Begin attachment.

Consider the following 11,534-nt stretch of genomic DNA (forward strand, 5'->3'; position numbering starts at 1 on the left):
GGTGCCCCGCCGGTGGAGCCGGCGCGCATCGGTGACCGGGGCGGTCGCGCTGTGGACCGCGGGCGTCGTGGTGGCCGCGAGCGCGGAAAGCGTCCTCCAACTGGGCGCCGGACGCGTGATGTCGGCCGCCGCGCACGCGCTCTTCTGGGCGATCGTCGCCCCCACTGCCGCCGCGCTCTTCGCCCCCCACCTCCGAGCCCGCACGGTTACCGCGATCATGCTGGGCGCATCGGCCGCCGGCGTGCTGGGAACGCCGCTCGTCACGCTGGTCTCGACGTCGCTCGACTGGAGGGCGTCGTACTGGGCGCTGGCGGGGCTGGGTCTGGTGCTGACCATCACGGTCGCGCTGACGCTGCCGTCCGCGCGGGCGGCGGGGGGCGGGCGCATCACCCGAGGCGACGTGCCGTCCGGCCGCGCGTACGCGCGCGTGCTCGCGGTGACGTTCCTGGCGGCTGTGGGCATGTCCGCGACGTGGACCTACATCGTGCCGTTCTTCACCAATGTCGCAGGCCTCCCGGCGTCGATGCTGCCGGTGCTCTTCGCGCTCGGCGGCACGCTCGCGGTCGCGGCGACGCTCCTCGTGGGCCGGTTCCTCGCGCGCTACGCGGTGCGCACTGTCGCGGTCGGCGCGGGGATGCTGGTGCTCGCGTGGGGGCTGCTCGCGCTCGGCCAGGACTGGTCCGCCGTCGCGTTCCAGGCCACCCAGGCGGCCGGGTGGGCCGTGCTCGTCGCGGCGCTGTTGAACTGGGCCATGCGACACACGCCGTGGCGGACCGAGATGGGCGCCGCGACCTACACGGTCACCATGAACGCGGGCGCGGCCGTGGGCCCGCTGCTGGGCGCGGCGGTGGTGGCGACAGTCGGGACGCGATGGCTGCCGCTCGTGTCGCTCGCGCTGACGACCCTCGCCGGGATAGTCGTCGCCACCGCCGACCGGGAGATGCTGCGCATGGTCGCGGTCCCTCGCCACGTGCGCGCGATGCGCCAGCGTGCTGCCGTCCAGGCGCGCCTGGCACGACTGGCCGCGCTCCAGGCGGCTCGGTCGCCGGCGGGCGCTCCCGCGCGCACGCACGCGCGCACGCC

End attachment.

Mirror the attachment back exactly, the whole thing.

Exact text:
Consider the following 11,534-nt stretch of genomic DNA (forward strand, 5'->3'; position numbering starts at 1 on the left):
GGTGCCCCGCCGGTGGAGCCGGCGCGCATCGGTGACCGGGGCGGTCGCGCTGTGGACCGCGGGCGTCGTGGTGGCCGCGAGCGCGGAAAGCGTCCTCCAACTGGGCGCCGGACGCGTGATGTCGGCCGCCGCGCACGCGCTCTTCTGGGCGATCGTCGCCCCCACTGCCGCCGCGCTCTTCGCCCCCCACCTCCGAGCCCGCACGGTTACCGCGATCATGCTGGGCGCATCGGCCGCCGGCGTGCTGGGAACGCCGCTCGTCACGCTGGTCTCGACGTCGCTCGACTGGAGGGCGTCGTACTGGGCGCTGGCGGGGCTGGGTCTGGTGCTGACCATCACGGTCGCGCTGACGCTGCCGTCCGCGCGGGCGGCGGGGGGCGGGCGCATCACCCGAGGCGACGTGCCGTCCGGCCGCGCGTACGCGCGCGTGCTCGCGGTGACGTTCCTGGCGGCTGTGGGCATGTCCGCGACGTGGACCTACATCGTGCCGTTCTTCACCAATGTCGCAGGCCTCCCGGCGTCGATGCTGCCGGTGCTCTTCGCGCTCGGCGGCACGCTCGCGGTCGCGGCGACGCTCCTCGTGGGCCGGTTCCTCGCGCGCTACGCGGTGCGCACTGTCGCGGTCGGCGCGGGGATGCTGGTGCTCGCGTGGGGGCTGCTCGCGCTCGGCCAGGACTGGTCCGCCGTCGCGTTCCAGGCCACCCAGGCGGCCGGGTGGGCCGTGCTCGTCGCGGCGCTGTTGAACTGGGCCATGCGACACACGCCGTGGCGGACCGAGATGGGCGCCGCGACCTACACGGTCACCATGAACGCGGGCGCGGCCGTGGGCCCGCTGCTGGGCGCGGCGGTGGTGGCGACAGTCGGGACGCGATGGCTGCCGCTCGTGTCGCTCGCGCTGACGACCCTCGCCGGGATAGTCGTCGCCACCGCCGACCGGGAGATGCTGCGCATGGTCGCGGTCCCTCGCCACGTGCGCGCGATGCGCCAGCGTGCTGCCGTCCAGGCGCGCCTGGCACGACTGGCCGCGCTCCAGGCGGCTCGGTCGCCGGCGGGCGCTCCCGCGCGCACGCACGCGCGCACGCC